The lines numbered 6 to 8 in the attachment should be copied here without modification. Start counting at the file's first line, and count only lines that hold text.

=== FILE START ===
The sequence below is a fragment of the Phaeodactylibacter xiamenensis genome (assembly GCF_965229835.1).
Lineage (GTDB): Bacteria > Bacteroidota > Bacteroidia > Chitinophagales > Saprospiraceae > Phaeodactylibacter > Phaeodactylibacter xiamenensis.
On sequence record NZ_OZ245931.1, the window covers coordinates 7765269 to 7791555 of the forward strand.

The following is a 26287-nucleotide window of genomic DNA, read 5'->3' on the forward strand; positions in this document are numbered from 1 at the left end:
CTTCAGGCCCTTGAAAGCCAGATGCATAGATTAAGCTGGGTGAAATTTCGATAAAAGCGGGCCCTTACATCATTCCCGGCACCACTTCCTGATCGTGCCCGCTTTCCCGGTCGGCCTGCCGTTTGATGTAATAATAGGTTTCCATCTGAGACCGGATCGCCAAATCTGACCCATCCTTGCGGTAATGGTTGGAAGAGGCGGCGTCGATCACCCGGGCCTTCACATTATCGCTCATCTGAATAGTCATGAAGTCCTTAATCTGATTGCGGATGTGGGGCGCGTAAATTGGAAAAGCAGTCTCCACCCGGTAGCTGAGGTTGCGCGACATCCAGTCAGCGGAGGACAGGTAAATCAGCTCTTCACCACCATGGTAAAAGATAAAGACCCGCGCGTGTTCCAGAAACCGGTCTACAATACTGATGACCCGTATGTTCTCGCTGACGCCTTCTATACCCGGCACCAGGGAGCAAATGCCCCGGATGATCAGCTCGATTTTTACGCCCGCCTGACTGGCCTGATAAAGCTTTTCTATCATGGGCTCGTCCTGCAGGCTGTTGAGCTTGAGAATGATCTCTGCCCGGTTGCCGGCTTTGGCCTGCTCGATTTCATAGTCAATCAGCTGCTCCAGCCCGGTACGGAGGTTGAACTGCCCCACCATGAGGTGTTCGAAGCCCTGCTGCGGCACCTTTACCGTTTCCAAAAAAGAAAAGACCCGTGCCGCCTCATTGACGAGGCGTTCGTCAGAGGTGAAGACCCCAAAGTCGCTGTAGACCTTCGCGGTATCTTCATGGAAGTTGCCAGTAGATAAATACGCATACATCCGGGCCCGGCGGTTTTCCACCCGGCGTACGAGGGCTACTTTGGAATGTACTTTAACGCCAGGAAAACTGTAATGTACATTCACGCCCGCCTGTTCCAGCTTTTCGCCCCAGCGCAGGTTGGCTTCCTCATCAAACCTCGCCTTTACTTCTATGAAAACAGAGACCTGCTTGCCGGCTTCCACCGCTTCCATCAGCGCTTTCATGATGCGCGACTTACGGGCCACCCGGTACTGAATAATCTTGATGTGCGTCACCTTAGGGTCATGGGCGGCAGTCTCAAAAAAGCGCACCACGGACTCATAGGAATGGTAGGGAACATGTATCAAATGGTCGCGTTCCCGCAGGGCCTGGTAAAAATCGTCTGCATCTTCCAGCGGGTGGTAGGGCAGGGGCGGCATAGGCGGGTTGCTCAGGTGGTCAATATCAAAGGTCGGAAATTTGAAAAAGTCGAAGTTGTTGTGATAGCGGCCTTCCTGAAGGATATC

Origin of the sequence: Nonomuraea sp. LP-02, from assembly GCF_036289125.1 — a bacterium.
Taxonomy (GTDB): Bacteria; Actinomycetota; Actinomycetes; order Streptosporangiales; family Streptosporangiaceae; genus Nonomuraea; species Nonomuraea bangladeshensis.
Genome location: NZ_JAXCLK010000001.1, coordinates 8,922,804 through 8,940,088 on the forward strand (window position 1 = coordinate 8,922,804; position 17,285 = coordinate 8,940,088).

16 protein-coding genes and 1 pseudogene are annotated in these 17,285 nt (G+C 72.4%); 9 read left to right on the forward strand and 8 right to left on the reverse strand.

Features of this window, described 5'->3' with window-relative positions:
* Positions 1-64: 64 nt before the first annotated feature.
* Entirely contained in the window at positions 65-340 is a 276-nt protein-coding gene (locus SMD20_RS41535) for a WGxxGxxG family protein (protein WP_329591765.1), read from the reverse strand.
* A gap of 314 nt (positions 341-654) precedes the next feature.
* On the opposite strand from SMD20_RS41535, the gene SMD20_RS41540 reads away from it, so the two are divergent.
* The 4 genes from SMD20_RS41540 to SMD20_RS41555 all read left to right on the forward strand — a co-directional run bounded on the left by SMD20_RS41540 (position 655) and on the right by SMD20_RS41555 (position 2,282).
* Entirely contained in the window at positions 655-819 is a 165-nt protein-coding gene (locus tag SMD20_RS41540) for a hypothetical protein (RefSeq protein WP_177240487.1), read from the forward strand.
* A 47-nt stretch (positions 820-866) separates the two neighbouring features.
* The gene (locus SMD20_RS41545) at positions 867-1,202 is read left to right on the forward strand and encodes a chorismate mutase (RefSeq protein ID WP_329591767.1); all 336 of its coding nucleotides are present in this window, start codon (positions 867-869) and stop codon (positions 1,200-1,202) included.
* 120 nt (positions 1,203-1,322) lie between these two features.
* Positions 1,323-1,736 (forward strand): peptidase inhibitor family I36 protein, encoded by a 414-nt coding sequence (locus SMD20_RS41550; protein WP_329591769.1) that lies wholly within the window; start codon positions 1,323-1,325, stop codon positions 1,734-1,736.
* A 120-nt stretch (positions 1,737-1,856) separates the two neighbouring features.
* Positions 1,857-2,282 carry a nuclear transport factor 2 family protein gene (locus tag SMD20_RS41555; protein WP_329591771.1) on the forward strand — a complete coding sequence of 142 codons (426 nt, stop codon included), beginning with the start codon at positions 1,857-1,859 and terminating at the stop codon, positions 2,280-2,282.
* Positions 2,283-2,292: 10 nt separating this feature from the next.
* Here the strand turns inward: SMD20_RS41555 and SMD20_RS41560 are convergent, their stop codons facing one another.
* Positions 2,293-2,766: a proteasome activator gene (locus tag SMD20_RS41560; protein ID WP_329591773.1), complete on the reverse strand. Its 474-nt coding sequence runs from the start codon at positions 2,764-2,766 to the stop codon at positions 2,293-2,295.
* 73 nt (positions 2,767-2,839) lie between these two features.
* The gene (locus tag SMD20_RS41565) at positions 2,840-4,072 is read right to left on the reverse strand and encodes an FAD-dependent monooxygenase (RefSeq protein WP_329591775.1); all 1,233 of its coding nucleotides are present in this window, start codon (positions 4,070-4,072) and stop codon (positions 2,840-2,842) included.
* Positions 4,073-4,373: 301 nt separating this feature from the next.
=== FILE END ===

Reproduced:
Origin of the sequence: Nonomuraea sp. LP-02, from assembly GCF_036289125.1 — a bacterium.
Taxonomy (GTDB): Bacteria; Actinomycetota; Actinomycetes; order Streptosporangiales; family Streptosporangiaceae; genus Nonomuraea; species Nonomuraea bangladeshensis.
Genome location: NZ_JAXCLK010000001.1, coordinates 8,922,804 through 8,940,088 on the forward strand (window position 1 = coordinate 8,922,804; position 17,285 = coordinate 8,940,088).